While it won’t be an apocalypse, each one will be a bit like getting a backhander through the face. On a cold morning. With a fish. A large wet fish. The three together will be like getting three individual fishy-slaps through the face, followed by another, bigger fish. With spines and slime. And frozen. A hearty backhander though the face on a cold morning with a large frozen fish, wielded by an Olympic medalist in fish throwing.

A bit like that.

Are you ready?

BPM & CM – My takeaway from the Global Summit

Thanks to Dr. Charles Webster (@wareflo), I attended the 2015 BPM & CM global summit in Pentagon City last month.
During the three-day summit, Dr. Webster interviewed me and several other attendees, and broadcast live over Periscope.
His intention was to find out what we each hoped to get out of the sessions, and then to follow up afterwards to find out what we saw as the major takeaways.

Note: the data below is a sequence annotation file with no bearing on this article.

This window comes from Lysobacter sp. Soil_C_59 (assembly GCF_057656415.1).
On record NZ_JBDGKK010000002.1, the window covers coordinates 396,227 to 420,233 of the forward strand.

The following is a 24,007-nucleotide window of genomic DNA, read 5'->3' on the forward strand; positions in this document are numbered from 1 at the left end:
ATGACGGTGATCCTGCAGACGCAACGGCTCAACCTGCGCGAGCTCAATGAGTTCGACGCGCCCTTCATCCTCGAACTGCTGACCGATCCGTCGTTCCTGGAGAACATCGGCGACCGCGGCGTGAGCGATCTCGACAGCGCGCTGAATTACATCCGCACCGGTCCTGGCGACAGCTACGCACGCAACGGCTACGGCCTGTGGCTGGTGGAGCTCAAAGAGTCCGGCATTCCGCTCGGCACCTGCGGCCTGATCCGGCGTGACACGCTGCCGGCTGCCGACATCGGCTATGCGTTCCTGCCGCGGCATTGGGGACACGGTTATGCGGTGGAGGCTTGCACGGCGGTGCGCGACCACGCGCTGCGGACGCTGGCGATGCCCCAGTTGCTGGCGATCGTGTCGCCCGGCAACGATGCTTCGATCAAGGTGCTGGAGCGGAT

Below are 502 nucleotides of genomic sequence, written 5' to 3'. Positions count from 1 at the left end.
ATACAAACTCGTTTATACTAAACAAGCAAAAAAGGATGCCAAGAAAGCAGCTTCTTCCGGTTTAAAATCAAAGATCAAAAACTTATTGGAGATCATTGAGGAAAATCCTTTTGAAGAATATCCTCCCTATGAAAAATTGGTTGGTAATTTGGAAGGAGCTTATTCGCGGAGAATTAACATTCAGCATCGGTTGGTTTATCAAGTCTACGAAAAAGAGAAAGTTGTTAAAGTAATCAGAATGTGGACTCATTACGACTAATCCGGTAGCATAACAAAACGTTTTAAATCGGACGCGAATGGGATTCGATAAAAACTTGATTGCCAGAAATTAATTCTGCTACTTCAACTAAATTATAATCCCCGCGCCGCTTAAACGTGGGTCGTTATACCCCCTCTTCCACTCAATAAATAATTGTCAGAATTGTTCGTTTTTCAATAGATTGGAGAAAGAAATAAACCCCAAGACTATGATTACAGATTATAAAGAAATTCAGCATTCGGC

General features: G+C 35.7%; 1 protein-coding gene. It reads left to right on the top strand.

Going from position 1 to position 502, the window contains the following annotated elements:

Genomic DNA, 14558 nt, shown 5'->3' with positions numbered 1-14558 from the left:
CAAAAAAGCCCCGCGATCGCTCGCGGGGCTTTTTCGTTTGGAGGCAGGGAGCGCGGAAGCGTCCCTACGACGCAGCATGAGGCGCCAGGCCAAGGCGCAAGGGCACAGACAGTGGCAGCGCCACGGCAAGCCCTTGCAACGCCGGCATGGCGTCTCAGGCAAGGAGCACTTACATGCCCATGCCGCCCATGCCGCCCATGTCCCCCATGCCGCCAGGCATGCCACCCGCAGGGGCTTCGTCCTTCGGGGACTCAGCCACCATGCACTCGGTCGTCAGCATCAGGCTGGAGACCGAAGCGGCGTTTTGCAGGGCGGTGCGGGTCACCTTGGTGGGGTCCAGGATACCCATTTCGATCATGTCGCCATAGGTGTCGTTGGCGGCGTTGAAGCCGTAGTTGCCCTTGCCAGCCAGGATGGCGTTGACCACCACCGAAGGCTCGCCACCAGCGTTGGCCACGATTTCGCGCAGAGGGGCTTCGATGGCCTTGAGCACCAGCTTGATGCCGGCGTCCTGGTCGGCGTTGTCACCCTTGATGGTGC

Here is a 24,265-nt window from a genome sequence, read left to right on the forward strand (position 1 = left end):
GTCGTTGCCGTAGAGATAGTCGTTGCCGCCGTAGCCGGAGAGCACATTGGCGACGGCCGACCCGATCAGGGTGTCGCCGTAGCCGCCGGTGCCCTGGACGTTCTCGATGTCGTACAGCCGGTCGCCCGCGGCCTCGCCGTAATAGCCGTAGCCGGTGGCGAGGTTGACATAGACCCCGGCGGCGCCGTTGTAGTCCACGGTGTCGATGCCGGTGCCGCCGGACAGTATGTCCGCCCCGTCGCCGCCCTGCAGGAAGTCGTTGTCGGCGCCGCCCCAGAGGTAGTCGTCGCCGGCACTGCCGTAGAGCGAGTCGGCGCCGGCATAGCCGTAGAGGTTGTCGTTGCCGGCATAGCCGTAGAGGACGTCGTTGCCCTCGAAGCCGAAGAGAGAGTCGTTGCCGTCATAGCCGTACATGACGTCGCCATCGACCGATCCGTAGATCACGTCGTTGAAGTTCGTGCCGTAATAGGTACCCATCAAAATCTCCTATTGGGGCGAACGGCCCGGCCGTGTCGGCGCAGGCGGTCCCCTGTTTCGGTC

It has taken me nearly a month to settle on what I took away from the seminar, but here is my answer to his question:

  1. There was an elephant in the room
  2. The field has achieved a great deal of progress, but still has a long way to go
  3. There is a huge opportunity to improve healthcare

Before I talk about those, here are my top three favorite sessions

  1. Chuck Webster’s session on wearable workflow featuring @MrRimp. (It’s not every day you get that level of geekiness crammed into a presentation)
  2. Anne Rozinat’s session on process mining using Disco
  3. Aaron Drew, U.S. Department of Veterans Affairs & Business Architecture Leadership Panel, who spoke about the future of the VA’s VistA EHR design

Chuck thrilled us all with MrRimp, and hinted at a future in which wearable technology would form part of seamless workflow. From door to doc and beyond, wearables are going to play a major role in healthcare, and will shift the patient to the center of a care team, rather than simply being the topic of clinician discussions. Wearable workflow also has the promise of having adaptive business processes in which the currently error-prone activities of basic data capture are shifted from clinicians to machines. Shifting this burden will free up hours per day per clinician, while increasing data reliability.